Role: Future starting power forward
What can he do: Henson had a limited role last year, but he was spectacular his two 40+ minute outings against Oklahoma City and Orlando. He had a 28/16 and a 17/25 respectively against those teams. He also had a 17/18 against Miami. This guy could be really good.
It’s not hard to imagine a future where Larry Sanders and Henson anchor a team that rivals the Chicago Bulls in defense and rebounding. Henson has insane length and athleticism that lets him step out and challenge anyone’s shot. Within another year or two working in an NBA defense, he should be able to mop up teammate’s defensive mistakes while being able to recover and guard his own assignment. He may never get to Sanders defensive level, but realistically he can become a reasonably close facsimile.
He is already a talented rebounder especially on offense. Nearly a fifth of his scoring opportunities come from offensive rebounds. He also makes for an easy target as a roll man.
What can’t he do: Henson had a 53 percent free throw rate. He also shot 20 percent from midrange and averaged 0.61 points per play on unguarded catch-and-shoot situations. Overall, his true shooting percentage was 49 percent. Optimistically, he has nowhere to go, but up. However, recent basketball history is littered with big guys that brought defense and rebounding to their teams while never improving offensively.
What needs to happen: Sanders’ improvement last season was completely beyond any reasonable expectations. It was also limited to his defense and rebounding. Henson needs to make a similar leap on the offensive end. It is absolutely crucial to the Bucks future offense that one of their big men to have a face-up shot and a deft touch.
It also wouldn’t hurt if he put on some muscle. He doesn’t need to be huge. Sanders still handles larger players despite being lean.
Spirit Animal: Wacky, waving, inflatable, arm-flailing tube man.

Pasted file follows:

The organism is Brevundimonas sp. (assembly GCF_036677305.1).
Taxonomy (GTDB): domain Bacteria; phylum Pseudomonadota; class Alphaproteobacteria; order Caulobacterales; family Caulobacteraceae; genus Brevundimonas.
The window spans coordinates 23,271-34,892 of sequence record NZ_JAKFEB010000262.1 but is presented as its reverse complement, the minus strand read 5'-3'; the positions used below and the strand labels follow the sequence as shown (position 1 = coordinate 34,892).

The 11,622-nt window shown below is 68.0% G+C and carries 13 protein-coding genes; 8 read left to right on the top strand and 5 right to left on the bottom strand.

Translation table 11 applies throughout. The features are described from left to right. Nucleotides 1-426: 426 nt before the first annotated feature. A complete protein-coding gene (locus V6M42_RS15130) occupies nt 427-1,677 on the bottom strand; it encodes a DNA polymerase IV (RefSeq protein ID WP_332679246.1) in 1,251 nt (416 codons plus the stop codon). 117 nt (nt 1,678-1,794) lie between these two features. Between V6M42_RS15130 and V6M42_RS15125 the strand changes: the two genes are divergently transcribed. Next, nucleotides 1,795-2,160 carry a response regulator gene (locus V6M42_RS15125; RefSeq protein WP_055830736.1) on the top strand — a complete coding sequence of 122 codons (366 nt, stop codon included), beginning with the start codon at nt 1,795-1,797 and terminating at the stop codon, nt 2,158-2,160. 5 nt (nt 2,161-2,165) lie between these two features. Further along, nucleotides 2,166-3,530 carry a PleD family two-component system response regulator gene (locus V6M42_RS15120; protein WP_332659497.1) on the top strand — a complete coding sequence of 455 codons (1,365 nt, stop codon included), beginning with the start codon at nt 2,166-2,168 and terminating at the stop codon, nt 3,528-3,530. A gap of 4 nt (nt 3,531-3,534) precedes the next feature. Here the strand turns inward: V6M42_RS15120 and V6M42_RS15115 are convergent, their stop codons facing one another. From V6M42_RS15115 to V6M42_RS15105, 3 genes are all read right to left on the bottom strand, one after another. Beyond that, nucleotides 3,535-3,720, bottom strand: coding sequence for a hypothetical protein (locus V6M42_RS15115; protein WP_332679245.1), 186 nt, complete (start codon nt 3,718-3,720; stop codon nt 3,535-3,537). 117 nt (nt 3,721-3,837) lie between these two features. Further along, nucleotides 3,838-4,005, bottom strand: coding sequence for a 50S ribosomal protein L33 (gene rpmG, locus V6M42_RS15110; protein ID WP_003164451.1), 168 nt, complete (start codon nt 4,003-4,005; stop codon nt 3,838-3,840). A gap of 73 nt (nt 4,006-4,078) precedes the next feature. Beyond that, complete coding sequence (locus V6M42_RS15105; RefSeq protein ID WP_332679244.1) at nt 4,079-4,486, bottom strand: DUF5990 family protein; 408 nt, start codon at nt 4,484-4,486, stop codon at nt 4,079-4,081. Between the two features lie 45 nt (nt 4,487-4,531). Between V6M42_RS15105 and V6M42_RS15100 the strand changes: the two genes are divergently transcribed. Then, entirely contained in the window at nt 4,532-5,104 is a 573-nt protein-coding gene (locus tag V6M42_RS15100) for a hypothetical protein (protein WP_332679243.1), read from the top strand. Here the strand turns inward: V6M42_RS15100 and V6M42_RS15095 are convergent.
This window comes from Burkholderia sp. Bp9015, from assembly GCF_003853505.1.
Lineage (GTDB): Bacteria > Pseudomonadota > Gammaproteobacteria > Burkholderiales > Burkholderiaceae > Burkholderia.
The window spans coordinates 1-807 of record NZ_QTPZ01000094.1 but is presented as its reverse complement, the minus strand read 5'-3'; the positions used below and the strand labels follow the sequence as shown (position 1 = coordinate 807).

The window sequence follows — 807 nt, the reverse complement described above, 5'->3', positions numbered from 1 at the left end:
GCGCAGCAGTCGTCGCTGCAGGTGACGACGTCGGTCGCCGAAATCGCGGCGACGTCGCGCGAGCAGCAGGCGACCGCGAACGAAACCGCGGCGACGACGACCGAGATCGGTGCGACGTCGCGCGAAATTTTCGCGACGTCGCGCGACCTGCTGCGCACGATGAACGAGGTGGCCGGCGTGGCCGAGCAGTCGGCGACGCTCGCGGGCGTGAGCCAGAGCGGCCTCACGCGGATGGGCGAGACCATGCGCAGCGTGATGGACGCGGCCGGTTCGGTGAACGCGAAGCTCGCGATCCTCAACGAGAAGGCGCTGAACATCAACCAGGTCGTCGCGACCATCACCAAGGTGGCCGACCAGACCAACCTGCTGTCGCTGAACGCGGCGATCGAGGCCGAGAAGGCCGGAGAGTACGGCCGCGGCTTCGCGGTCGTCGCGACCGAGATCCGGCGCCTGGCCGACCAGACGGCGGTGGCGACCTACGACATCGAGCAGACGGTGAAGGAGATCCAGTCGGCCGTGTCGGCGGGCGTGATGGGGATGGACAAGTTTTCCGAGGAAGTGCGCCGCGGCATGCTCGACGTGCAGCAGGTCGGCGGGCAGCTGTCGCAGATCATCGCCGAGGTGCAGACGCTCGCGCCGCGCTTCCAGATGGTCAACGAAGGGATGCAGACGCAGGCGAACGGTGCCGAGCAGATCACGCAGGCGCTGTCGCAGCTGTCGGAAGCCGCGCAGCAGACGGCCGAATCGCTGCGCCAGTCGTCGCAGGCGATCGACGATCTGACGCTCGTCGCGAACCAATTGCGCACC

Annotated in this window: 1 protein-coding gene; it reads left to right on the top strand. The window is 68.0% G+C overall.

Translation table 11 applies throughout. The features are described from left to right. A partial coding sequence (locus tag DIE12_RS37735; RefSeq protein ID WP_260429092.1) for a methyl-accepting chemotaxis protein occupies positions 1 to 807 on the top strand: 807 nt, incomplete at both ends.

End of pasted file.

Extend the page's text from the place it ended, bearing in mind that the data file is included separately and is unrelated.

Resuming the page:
Role: Back-up scoring center
Contract: Three years, $15.6 million
What can he do: It’s not going to be pretty, but Pachulia’s offense is going to be helpful for a Bucks team that is going to struggle to score. Pachulia has never been a post-up threat, but he has a good touch that helps on cuts and rolls to the basket.
Last year, Pachulia added a much-needed midrange shot to his game. He shot 61 percent from 10-15 feet last year – the first time he’s shot about 50 percent from that range in his career. So for the first time, Pachulia is a threat to pop or roll off a pick.
When Sanders rests, the Bucks won’t miss a beat rebounding since Pachulia has posted exceptional rebounding rates throughout his career.
But that contract: I know that we want to think that everything about the Bucks is great and that guys will exceed their expectations and their contracts. No, Pachulia’s contract isn’t the end of the world. But let’s just consider for a second that a guy who is about to turn 30, a guy who bounced off the top of his not very high ceiling years ago, a guy who never made 5 million before this year might not deserve that contract. Ultimately, Pachulia is just a low-usage, efficient guy that isn’t going to add much. His greatest contribution will be in an eventual trade for a second round pick.
Goals: Bring high fashion to Milwaukee
Spirit Animal: Kanye West’s leather sweatpants
Additional Reading: Preston on why Zaza’s contract isn’t the end of the world.
Role: The backup’s backup
Injury Update: Udoh is sidelined for the next four to six week after getting arthroscopic surgery on his right knee on October 10th.
What can he do: For the umpteenth year, Udoh is entering the season as a raw athlete that does a lot of really subtle things that help his team. He boxes out well, hedges and recovers on picks very well, and doesn’t set a bad pick. Udoh is the plus-minus king.
He is an excellent shot-blocker and team defender. According to 82games.com, the Bucks were 2.5 points per 100 possessions better on defense when Udoh was on the floor.
What can’t he do: Udoh’s big problem is that he doesn’t do anything so well that anyone can actually point to him and say, “Yeah, that guy is a good player.” As the biggest Udoh fan out there, I’ll admit that he’s actually not very good at all.
The Bucks were 3.8 points worse per 100 possessions on offense when Udoh was on the floor. He is very unproductive on offense. Udoh has no moves to score, nor can he facilitate scoring for his teammates beyond the occasional screen. Udoh even does poorly when he’s set-up with easy buckets near the basket. His FG% at the rim was only 59% last season.
Udoh is a terrible rebounder, but let’s call it a wash since the team has better rebounding percentages with him on the court.
Expectations: He’ll continue to be a plus-minus stud with the few minutes he does get, but Pachulia and Henson should get most of the backup bigs minutes. He could be a trade asset going forward.
Spirit Animal: Udoh is a Hufflepuff through and through.
Additional Reading: There is nothing I want more in my life than to eat scones and discuss The Secret with Ekpe Udoh while sitting in comfy couches. You can score if you believe hard enough!